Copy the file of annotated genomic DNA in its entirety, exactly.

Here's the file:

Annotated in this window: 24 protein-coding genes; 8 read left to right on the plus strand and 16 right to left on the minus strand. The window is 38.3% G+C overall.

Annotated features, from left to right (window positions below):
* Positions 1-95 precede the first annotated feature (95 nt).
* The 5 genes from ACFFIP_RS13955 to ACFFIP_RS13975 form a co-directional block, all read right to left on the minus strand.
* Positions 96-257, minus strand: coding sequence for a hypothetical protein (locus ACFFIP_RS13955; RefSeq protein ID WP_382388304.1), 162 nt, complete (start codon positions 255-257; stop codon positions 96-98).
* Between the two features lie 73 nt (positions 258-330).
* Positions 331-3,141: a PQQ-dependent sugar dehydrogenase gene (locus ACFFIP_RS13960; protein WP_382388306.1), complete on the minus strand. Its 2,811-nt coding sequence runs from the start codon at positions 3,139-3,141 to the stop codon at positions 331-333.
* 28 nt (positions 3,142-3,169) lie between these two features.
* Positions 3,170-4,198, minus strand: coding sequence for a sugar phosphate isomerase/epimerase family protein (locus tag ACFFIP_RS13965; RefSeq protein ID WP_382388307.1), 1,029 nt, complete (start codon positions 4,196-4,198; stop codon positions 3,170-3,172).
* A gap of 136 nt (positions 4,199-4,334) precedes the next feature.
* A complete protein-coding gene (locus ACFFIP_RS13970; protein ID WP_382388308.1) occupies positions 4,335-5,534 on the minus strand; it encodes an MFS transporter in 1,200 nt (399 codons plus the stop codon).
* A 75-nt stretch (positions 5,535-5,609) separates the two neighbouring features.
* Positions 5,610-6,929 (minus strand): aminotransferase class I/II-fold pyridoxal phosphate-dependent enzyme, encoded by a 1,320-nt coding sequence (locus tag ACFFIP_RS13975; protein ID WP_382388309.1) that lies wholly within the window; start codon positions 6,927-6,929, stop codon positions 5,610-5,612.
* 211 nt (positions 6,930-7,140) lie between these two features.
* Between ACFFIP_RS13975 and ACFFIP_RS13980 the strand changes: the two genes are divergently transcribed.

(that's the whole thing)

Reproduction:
Annotated in this window: 24 protein-coding genes; 8 read left to right on the plus strand and 16 right to left on the minus strand. The window is 38.3% G+C overall.

Annotated features, from left to right (window positions below):
* Positions 1-95 precede the first annotated feature (95 nt).
* The 5 genes from ACFFIP_RS13955 to ACFFIP_RS13975 form a co-directional block, all read right to left on the minus strand.
* Positions 96-257, minus strand: coding sequence for a hypothetical protein (locus ACFFIP_RS13955; RefSeq protein ID WP_382388304.1), 162 nt, complete (start codon positions 255-257; stop codon positions 96-98).
* Between the two features lie 73 nt (positions 258-330).
* Positions 331-3,141: a PQQ-dependent sugar dehydrogenase gene (locus ACFFIP_RS13960; protein WP_382388306.1), complete on the minus strand. Its 2,811-nt coding sequence runs from the start codon at positions 3,139-3,141 to the stop codon at positions 331-333.
* 28 nt (positions 3,142-3,169) lie between these two features.
* Positions 3,170-4,198, minus strand: coding sequence for a sugar phosphate isomerase/epimerase family protein (locus tag ACFFIP_RS13965; RefSeq protein ID WP_382388307.1), 1,029 nt, complete (start codon positions 4,196-4,198; stop codon positions 3,170-3,172).
* A gap of 136 nt (positions 4,199-4,334) precedes the next feature.
* A complete protein-coding gene (locus ACFFIP_RS13970; protein ID WP_382388308.1) occupies positions 4,335-5,534 on the minus strand; it encodes an MFS transporter in 1,200 nt (399 codons plus the stop codon).
* A 75-nt stretch (positions 5,535-5,609) separates the two neighbouring features.
* Positions 5,610-6,929 (minus strand): aminotransferase class I/II-fold pyridoxal phosphate-dependent enzyme, encoded by a 1,320-nt coding sequence (locus tag ACFFIP_RS13975; protein ID WP_382388309.1) that lies wholly within the window; start codon positions 6,927-6,929, stop codon positions 5,610-5,612.
* 211 nt (positions 6,930-7,140) lie between these two features.
* Between ACFFIP_RS13975 and ACFFIP_RS13980 the strand changes: the two genes are divergently transcribed.